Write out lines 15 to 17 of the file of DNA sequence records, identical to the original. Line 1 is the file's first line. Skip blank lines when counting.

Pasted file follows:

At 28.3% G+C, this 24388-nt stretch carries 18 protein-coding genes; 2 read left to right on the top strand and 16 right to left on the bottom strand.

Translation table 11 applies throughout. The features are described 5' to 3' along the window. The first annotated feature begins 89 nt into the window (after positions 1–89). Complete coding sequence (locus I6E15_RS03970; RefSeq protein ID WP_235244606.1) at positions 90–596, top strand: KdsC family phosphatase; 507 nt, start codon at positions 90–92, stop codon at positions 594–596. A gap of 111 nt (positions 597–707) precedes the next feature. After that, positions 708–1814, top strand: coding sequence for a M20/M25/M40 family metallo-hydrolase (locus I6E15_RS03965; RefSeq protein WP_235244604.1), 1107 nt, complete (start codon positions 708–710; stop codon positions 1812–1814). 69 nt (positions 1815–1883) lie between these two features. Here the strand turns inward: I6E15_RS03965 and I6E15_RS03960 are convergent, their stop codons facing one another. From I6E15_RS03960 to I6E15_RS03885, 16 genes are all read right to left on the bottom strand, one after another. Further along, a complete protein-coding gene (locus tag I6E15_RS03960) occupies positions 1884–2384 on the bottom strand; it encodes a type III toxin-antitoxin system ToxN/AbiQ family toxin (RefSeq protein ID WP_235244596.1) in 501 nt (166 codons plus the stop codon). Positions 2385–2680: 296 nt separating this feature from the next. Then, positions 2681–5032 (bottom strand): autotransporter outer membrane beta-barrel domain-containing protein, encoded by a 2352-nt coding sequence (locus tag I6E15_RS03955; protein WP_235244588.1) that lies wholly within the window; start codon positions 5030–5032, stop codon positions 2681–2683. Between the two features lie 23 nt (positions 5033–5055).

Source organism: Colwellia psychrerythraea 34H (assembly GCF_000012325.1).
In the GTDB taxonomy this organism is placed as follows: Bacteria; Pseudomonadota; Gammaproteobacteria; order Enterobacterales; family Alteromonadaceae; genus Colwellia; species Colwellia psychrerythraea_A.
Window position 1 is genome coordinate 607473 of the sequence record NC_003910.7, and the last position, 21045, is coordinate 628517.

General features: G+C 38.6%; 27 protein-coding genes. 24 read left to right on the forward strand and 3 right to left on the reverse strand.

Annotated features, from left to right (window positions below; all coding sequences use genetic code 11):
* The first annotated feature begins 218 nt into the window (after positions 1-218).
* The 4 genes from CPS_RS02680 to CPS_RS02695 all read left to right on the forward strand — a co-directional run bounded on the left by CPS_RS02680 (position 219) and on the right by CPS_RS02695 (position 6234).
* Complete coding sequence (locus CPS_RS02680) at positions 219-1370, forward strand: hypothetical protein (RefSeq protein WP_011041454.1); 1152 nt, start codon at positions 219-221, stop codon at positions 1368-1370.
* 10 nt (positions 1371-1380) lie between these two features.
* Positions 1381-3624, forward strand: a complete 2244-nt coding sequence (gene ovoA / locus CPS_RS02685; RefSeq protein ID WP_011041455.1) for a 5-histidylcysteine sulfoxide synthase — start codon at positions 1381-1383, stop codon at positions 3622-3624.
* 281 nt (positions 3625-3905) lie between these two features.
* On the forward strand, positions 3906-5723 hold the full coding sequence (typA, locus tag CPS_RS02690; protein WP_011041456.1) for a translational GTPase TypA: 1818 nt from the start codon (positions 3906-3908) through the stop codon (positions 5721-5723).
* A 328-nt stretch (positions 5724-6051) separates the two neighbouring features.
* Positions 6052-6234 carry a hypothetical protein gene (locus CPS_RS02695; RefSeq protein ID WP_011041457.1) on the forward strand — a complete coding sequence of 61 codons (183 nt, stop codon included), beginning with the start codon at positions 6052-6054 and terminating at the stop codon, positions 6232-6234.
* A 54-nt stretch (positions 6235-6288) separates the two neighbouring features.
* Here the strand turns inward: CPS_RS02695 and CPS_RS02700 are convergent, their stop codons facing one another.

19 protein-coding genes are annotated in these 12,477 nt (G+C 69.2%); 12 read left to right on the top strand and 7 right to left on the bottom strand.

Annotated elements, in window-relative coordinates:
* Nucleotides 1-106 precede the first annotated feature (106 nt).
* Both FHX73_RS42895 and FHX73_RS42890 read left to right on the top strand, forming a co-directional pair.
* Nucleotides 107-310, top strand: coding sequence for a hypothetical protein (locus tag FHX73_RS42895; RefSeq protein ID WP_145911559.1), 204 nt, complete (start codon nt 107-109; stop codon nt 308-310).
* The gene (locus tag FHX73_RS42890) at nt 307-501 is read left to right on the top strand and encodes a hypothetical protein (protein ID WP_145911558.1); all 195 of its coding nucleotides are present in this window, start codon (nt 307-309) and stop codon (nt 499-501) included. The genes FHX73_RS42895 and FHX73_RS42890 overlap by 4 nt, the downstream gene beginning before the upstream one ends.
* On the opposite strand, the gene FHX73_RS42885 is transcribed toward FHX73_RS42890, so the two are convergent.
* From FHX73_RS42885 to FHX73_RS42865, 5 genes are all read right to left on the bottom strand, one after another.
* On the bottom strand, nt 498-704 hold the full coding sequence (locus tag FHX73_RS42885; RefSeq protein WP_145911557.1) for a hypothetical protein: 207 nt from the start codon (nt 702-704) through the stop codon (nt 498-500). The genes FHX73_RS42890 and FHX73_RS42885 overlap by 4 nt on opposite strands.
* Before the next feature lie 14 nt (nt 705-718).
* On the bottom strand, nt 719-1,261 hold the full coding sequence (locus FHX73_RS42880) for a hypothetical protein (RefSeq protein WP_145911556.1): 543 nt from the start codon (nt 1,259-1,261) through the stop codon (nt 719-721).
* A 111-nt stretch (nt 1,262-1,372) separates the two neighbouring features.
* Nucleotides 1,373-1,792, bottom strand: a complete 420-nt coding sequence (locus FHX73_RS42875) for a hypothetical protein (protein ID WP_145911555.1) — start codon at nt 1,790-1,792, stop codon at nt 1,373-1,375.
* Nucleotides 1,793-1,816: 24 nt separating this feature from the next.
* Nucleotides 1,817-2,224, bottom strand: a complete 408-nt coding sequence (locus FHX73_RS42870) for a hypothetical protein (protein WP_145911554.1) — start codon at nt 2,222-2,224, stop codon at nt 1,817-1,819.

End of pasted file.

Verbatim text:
* A 328-nt stretch (positions 5724-6051) separates the two neighbouring features.
* Positions 6052-6234 carry a hypothetical protein gene (locus CPS_RS02695; RefSeq protein ID WP_011041457.1) on the forward strand — a complete coding sequence of 61 codons (183 nt, stop codon included), beginning with the start codon at positions 6052-6054 and terminating at the stop codon, positions 6232-6234.
* A 54-nt stretch (positions 6235-6288) separates the two neighbouring features.